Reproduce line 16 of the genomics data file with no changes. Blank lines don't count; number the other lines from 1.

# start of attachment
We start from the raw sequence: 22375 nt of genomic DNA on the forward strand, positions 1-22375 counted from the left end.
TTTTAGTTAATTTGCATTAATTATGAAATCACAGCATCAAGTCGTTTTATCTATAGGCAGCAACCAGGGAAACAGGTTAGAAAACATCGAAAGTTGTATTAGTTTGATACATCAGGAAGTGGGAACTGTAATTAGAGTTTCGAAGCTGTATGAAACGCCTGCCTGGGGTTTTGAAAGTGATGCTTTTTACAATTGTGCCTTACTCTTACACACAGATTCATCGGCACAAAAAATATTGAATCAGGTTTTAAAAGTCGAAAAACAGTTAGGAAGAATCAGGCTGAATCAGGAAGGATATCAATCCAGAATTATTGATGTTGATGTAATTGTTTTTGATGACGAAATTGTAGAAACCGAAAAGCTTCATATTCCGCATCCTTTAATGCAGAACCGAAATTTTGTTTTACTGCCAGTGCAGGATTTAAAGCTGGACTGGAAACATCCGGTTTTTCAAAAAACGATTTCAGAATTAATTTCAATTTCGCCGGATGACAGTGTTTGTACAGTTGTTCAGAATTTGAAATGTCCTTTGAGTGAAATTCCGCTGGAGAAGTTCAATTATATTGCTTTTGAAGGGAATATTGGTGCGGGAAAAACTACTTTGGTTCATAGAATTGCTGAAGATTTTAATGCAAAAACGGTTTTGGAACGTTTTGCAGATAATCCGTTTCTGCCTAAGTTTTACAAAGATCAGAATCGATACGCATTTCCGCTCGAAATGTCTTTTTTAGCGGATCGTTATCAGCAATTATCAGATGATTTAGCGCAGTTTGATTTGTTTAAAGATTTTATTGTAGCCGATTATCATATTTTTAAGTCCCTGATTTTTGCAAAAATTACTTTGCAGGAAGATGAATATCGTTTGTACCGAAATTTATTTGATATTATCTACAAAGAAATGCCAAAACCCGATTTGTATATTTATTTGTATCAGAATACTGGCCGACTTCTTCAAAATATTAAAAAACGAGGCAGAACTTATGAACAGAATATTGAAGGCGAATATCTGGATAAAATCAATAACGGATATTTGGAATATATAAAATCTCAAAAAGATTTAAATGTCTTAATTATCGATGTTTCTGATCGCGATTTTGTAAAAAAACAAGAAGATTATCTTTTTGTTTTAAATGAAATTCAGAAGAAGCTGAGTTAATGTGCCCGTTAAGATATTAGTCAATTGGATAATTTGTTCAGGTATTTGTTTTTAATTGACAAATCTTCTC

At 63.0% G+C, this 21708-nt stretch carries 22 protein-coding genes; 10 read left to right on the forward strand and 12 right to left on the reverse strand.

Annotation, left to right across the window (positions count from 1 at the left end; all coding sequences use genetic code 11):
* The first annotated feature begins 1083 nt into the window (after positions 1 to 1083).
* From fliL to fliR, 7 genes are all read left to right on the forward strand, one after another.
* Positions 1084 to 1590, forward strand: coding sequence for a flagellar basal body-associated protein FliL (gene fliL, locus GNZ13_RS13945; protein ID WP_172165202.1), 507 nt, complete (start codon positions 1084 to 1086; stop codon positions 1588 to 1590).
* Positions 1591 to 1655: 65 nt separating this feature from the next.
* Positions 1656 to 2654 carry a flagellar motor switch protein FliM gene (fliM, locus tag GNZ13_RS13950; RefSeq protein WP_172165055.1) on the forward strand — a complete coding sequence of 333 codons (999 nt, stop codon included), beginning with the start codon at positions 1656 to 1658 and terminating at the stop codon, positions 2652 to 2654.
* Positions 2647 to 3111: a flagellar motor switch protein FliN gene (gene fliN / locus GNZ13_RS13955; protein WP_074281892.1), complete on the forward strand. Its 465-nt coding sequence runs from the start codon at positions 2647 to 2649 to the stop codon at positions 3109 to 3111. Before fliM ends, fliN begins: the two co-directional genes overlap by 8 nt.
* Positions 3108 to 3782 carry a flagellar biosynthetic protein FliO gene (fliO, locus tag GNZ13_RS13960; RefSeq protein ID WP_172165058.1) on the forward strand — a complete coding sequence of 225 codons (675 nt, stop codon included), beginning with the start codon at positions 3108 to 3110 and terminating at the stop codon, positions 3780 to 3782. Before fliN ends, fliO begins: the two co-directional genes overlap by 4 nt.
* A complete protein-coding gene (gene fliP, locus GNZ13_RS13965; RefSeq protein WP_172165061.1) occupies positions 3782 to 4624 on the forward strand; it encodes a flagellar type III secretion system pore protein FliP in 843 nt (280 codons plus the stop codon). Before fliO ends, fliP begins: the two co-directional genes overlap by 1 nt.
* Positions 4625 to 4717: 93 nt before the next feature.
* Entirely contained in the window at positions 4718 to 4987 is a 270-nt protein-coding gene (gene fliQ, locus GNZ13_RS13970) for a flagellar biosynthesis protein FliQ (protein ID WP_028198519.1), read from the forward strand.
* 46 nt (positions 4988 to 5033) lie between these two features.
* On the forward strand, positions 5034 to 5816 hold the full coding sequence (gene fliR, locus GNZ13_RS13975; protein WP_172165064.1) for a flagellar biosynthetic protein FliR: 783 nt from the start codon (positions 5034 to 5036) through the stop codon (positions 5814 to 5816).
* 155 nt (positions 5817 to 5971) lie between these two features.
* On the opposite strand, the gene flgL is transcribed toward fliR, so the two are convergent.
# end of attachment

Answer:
* On the forward strand, positions 5034 to 5816 hold the full coding sequence (gene fliR, locus GNZ13_RS13975; protein WP_172165064.1) for a flagellar biosynthetic protein FliR: 783 nt from the start codon (positions 5034 to 5036) through the stop codon (positions 5814 to 5816).